Reminiscences of the gold fields and elsewhere in New South Wales

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Reminiscences of the gold fields and elsewhere in New South Wales

Post  Guest on Mon Mar 25, 2013 4:38 pm

Reminiscences of the gold fields and elsewhere in New South Wales,
covering a period of forty-eight years' service as an officer of police (1907)


"The cheek may wear a smile
''Though bitter anguish rends the victim's breast."

THE many discoveries of gold in New South
Wales in the fifties caused thousands of all
classes of men, from various climes, to flock
to the new rushes, in anticipation of making
speedy fortunes, and, as was but natural, produced
a condition of life incredible to those who have
not experienced it.

I was stationed on the Braidwood gold fields
in 1859, and for many years later, during which I
witnessed many extraordinary phases of human
character. In those days there were large popu-
lations settled at Crown Flat and Mudmelong
localities, situated on the famous Araluen
Eldorado, which subsequently developed into the
most important alluvial diggings in Australasia.
The richness of the place, and the prosperity of
its large population, gained for it the sobriquet of
"The Happy Valley." It was surrounded by vast
mountains 2000 feet high, and the supplies for
publicans, storekeepers, and others had, in the
absence of roads or tracks, to be taken down the
mountain spurs on slides. Mr. Blatchford had
large stores established at Crown Flat and Mud-
melong, and used to supply the principal publicans
with spirits, all of which had to be taken down
the Major's Creek mountain on slides.

One afternoon I was informed at Major's
Creek that a miner named Lionel Rochester was
accidentally killed in his hut down the mountain.
On my way to the locality I met the slide man,
who informed me that a terrible accident had
taken i>la('e; thai, while proceedinjjj down the
range, haviu<x a hogshead of rum on his slide, the
horse swerved, brought the slide against a rock,
the result being that the hogshead slipped off and
rolled down the mountain. On reaching a promi-
nent point it bounded and lodged directly on the
miner's hut, demolished it, and exploded with a
terrific report, resembling the discharge of a can-
non. We went to the hut, expecting to find the
miner dead, but found he had marvellously
escaped, and had succeeded in saving a bucketful
of rum. On seeing us, he remarked, ''It is a bad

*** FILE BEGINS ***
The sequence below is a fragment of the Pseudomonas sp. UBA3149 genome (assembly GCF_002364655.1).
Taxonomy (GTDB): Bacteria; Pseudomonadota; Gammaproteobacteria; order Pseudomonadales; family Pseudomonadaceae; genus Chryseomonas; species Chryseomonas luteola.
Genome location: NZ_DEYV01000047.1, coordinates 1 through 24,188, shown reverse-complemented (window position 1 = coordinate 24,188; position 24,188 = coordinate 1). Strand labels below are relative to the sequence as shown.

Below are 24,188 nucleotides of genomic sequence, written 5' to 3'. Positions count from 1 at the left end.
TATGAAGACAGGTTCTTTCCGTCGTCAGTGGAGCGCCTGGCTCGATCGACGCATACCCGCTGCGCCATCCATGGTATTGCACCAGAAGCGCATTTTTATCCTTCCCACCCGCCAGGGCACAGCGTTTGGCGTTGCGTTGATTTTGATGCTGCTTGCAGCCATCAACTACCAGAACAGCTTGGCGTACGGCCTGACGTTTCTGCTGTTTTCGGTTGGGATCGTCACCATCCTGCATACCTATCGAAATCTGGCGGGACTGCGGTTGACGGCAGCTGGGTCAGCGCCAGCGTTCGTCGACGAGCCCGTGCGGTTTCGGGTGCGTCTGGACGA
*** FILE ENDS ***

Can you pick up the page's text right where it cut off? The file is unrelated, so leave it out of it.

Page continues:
wind that does not blow fair for somebody."

He was a man of fine physique, about 50 years
old, well-set, good-looking, and of a military cast.
There was a sapling resting on two uprights in
front of the wrecked hut, from which were sus-
pended about forty dead snakes of various colours
and sizes. After a brief conversation as to his
narrow escape from the rum fiend, I asked where
he got so many snakes.

"I killed them, and a number of others, during
my two months' encampment here. I have been
in the British Army in India; have been mining
in California, where I have seen thousands of
reptiles, but I have never seen so many snakes as
I have on this mountain. Look at this one,"
pointing to a peculiar brown snake about twelve
feet long; "it's like a large gutta-percha tube.
See, it has a prominent ligament from the head
to the tail, along the ventral side. This snake is
known as the Rota Anguis, probably the most
dangerous of all."

"Where did you get it?" I inquired.

"I killed it this morning close by, at very
great risk. While going up the mountain, I saw
what I thought was a cask-hoop, but soon dis-
covered it was a hoop snake. I endeavoured to
strike it with my sapling, but failed. I saw from
the gyrations it made that my position was seri-
ous, and ran down the declivity to an ironbark-
tree, when lo! I heard the whizzing of the wheel
serpent, which I saw was almost upon me. I
moved beside the tree, and, just as it glanced the
ironbark, I struck it with my sapling and frac-
tured the vertebra. There is sure to be another
of the class about, and, as my hut is now demol-
ished, I think it is a good omen for me to leave,
and I will do so this afternoon, and go to Crown
Flat. I have now had two marvellous escapes,
and I think these are sufficient for one day."


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Re: Reminiscences of the gold fields and elsewhere in New South Wales

Post  gedanate on Wed May 20, 2015 6:39 am

Yup. We'd all better watch out for those Hoopsnakes. They're the worst! Razz
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